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  • move your body. You don’t need to run marathons or power-lift. But exercise is proven to be effective in elevating mood, reducing anxiety and helping neurocognition. So go for a walk. Dance around your living room. And as my favourite exercise mentor, GoKaleo, recommends: try to incorporate two strength/resistance training days a week.
  • practice self-love. This sounds trite and feel-good. But it’s important. You need to be in a good space mentally, emotionally, spiritually and physically to finish your program strong and be able to keep it all together. So, take time to focus on yourself. Be proactive about it, rather than let life ‘happen’ to you. Trust me. You’ll be glad you tackled things as they arose rather than letting them accumulate and then watch everything start to go pear-shaped. The worst position to be in is with your personal life falling apart and a half-written PhD languishing on your laptop. Again, if this requires counselling then go for it. If you need help with being comfortable with public speaking, join a toastmaster’s club or another group to help you. Have trouble writing? Seek out an editor or a writing workshop. Generally, this is probably the most time you’ll ever have in your life to devote entirely to something you care about. So why not tackle your own growth and development at the same time?

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  • and my favourite rule: be audacious. You’re studying something for years and years. Have fun with it. Ask questions nobody else is asking. Play the devil’s advocate sometimes, just to see where the weaknesses are in your own work. Engage in conversations with people you don’t agree with. Draw mind maps. Write songs to your dissertation. Do whatever you have to do to push yourself to your intellectual peak. You worked really hard to get to this point, so don’t settle for mediocrity. Really challenge yourself to see things in a new light. I can honestly say that I am not the same person I was when I walked through the doors of my University four years ago, and I think that’s a good thing. The whole experience of conducting research and passionately pursuing ideas has changed me in infinite ways. And because I am surrounded by creative, thoughtful and hard-working people, I honestly feel like every week I’m exposed to something thought-provoking and challenging. Isn’t that what this should be about? Intellectual creativity, pushing boundaries, changing the rules. A lot of people will tell you to ‘play it safe’ so that you can get a comfortable job somewhere. That’s fine. But if you want to be brave, join me over here in the moss. We’re digging up new ideas, being a bit trickster-y, and generally having a blast. I can’t imagine doing it any other way.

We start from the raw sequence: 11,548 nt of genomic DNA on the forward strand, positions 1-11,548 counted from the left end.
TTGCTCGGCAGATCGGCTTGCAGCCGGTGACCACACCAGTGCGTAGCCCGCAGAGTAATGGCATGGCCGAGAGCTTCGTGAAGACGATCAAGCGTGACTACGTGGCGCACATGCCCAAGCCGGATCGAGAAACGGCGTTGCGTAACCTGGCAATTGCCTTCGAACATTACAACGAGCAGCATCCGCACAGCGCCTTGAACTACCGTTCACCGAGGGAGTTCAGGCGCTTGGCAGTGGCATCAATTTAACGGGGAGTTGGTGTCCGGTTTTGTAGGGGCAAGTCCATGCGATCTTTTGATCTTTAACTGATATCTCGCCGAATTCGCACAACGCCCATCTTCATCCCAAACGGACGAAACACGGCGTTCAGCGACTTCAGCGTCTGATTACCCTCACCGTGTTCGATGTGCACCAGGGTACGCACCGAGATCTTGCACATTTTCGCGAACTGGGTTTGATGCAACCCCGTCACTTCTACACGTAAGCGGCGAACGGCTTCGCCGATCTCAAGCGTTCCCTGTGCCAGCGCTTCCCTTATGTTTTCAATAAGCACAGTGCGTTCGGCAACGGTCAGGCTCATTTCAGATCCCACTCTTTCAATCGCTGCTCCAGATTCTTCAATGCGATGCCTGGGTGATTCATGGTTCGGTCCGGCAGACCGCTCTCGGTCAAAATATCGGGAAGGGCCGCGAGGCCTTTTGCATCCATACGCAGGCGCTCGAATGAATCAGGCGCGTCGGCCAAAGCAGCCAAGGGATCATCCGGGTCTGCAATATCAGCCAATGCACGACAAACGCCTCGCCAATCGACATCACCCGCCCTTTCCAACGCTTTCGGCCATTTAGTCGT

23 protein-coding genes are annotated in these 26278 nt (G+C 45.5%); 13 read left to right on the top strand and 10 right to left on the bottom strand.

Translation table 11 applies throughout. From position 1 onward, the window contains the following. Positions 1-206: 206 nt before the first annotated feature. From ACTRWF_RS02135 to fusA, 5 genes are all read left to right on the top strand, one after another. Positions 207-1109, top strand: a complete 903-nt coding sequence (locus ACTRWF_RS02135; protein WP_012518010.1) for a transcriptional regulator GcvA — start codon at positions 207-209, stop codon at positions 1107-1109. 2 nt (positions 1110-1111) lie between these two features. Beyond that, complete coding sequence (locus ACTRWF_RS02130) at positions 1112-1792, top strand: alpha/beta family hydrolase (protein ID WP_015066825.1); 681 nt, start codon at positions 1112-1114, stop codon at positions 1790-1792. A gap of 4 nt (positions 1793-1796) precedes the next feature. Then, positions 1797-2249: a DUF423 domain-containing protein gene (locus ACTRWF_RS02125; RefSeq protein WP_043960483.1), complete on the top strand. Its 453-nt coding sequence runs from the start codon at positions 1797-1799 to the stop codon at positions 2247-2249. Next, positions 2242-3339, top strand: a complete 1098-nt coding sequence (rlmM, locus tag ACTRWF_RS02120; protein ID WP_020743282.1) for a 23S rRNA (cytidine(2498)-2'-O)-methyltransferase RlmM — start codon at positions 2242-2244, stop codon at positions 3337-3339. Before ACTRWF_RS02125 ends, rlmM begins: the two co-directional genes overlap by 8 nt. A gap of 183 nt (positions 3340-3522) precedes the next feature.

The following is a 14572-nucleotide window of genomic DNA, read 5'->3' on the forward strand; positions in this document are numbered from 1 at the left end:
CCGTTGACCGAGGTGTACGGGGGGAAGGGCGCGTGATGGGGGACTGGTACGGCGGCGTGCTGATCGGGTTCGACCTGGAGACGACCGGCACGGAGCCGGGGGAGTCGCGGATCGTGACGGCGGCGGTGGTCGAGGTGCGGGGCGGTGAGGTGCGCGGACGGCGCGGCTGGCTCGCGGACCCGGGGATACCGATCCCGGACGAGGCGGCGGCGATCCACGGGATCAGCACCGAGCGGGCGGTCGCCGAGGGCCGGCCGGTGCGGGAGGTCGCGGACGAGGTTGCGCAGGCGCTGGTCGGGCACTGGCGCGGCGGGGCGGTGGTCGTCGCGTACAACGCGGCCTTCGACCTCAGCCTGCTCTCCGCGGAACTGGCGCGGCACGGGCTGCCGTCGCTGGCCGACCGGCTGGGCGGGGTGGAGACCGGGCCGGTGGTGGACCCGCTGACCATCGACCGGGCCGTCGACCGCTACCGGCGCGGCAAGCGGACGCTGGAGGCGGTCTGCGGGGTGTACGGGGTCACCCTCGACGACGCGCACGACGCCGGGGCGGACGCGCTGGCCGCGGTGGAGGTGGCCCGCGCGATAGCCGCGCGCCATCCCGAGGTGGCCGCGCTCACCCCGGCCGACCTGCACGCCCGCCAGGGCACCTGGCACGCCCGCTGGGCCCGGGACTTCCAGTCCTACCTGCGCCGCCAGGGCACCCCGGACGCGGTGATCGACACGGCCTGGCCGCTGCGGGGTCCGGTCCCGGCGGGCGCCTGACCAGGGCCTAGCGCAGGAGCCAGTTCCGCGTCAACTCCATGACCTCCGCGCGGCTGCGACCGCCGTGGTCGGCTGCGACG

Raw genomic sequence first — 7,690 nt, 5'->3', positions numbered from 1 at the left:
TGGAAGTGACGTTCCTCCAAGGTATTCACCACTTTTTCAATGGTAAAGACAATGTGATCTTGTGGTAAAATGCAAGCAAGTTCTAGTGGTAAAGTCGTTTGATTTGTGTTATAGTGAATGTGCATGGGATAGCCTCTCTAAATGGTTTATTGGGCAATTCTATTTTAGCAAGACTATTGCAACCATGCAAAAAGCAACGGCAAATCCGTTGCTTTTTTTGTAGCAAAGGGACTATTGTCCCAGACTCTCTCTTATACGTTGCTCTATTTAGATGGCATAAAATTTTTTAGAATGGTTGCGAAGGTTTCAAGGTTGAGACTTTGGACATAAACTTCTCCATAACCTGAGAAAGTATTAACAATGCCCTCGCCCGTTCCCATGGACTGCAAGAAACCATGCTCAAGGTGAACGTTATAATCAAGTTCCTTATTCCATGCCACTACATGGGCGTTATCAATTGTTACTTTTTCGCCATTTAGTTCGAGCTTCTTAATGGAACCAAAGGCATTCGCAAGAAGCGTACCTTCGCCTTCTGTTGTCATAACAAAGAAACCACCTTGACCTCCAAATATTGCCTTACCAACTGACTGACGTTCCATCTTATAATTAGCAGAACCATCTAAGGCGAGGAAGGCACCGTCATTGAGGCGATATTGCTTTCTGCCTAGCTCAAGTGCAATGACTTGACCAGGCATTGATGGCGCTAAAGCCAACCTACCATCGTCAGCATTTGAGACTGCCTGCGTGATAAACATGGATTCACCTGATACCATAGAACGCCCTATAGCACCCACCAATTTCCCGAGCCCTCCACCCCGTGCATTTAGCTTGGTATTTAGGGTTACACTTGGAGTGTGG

So, those are just some initial thoughts. I’m not finished my PhD yet, so take these thoughts under advisement. Also, I don’t have children, so my advice may not be entirely applicable to people balancing family life while writing! But I certainly hope to see more Indigenous people joining me over here in Europe, quietly pushing boundaries and following in the footsteps of the amazing thinkers and leaders who came before us.